JOURNAL ARTICLE

Rates of hospitalizations and emergency department visits in patients with asthma and chronic obstructive pulmonary disease taking beta-blockers

Tyson W A Brooks, Freddy M Creekmore, David C Young, Carl V Asche, Brian Oberg, Wayne M Samuelson
Pharmacotherapy 2007, 27 (5): 684-90
17461703

STUDY OBJECTIVE: To determine the rates of hospitalizations and emergency department (ED) visits during cardioselective and nonselective beta-blocker therapy in patients with asthma and/or chronic obstructive pulmonary disease (COPD).

DESIGN: Retrospective, observational cohort study.

DATA SOURCE: Electronic medical records database.

PATIENTS: A total of 11,592 adult patients with asthma and/or COPD, identified from August 1, 1997-December 31, 2005, who were taking beta-blockers for at least 30 days or had never received a beta-blocker (controls).

MEASUREMENTS AND MAIN RESULTS: Of these patients, 3062 were taking cardioselective and 690 nonselective beta-blockers; 7840 were controls. The primary end point for the beta-blocker groups was the rate of hospitalizations and ED visits/patient-year of beta-blocker therapy relative to the control group. In patients with asthma with or without concomitant COPD, cardioselective beta-blockers were associated with a relative risk of 0.89 (95% confidence interval [CI] 0.53-1.50) for hospitalizations and 1.40 (95% CI 1.20-1.62) for ED visits compared with controls. Nonselective beta-blockers were associated with a relative risk of 2.47 (95% CI 1.37-4.48) for hospitalizations and 1.21 (95% CI 0.91-1.62) for ED visits. In patients with COPD only, cardioselective beta-blockers were associated with a relative risk of 0.64 (95% CI 0.43-0.96) for hospitalizations and 1.19 (95% CI 1.02-1.39) for ED visits. Nonselective beta-blockers were associated with a relative risk of 1.02 (95% CI 0.52-2.02) for hospitalizations and 0.51 (95% CI 0.33-0.80) for ED visits.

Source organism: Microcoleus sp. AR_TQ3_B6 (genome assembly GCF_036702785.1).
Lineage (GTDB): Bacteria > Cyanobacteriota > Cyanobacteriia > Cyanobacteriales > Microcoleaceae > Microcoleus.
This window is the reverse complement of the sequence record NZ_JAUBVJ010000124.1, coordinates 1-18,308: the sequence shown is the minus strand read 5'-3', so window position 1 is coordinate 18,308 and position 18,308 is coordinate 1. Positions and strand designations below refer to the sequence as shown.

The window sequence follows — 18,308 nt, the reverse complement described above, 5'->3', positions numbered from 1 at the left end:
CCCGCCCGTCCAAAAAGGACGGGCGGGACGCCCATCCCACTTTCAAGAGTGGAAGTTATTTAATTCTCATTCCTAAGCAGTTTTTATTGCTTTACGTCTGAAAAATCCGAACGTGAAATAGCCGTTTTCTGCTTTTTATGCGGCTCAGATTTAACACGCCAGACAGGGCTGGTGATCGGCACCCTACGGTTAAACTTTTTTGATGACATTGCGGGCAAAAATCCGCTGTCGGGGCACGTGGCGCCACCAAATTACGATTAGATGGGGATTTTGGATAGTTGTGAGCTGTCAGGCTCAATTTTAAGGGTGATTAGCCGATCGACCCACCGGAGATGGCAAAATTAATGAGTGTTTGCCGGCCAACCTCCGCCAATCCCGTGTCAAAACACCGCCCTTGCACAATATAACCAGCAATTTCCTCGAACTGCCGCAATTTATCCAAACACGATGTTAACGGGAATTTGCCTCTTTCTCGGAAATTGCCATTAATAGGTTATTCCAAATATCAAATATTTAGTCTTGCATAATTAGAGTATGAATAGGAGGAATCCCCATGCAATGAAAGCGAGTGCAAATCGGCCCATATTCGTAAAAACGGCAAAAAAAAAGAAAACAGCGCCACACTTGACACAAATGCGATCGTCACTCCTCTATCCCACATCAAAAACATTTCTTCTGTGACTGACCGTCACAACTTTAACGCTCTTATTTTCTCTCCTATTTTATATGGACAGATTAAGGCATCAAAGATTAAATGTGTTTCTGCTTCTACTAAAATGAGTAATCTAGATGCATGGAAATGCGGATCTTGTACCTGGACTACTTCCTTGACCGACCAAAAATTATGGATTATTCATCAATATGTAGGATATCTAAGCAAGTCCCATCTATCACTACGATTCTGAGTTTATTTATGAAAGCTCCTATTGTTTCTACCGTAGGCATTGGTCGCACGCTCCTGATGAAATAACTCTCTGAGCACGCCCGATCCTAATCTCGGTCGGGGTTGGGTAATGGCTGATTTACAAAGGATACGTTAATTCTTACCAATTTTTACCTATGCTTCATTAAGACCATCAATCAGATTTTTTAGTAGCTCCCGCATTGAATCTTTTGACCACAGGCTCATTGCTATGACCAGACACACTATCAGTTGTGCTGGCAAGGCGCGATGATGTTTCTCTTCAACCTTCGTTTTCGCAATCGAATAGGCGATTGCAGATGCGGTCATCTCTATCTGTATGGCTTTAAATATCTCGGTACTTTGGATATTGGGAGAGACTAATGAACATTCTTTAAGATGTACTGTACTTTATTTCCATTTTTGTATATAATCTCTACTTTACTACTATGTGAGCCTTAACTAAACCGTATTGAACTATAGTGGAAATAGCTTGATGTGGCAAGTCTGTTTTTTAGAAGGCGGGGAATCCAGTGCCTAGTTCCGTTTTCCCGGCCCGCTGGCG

CONCLUSION: In patients with asthma with or without COPD, both cardioselective and nonselective beta-blocker use increased hospitalizations and ED visits compared with controls. Thus, these patients should receive beta-blocker therapy only if their cardiac risk exceeds their pulmonary risk and if they have concomitant cardiac disease for which beta-blockers decrease mortality, such as previous acute myocardial infarction or chronic heart failure. In patients with COPD only, cardioselective beta-blockers slightly increased the risk of ED visits but reduced the risk of hospitalizations. Nonselective beta-blocker therapy in these patients reduced the rate of ED visits and total visits. These findings suggest a larger safety margin with beta-blocker therapy in patients with COPD only than in those with asthma with or without COPD.

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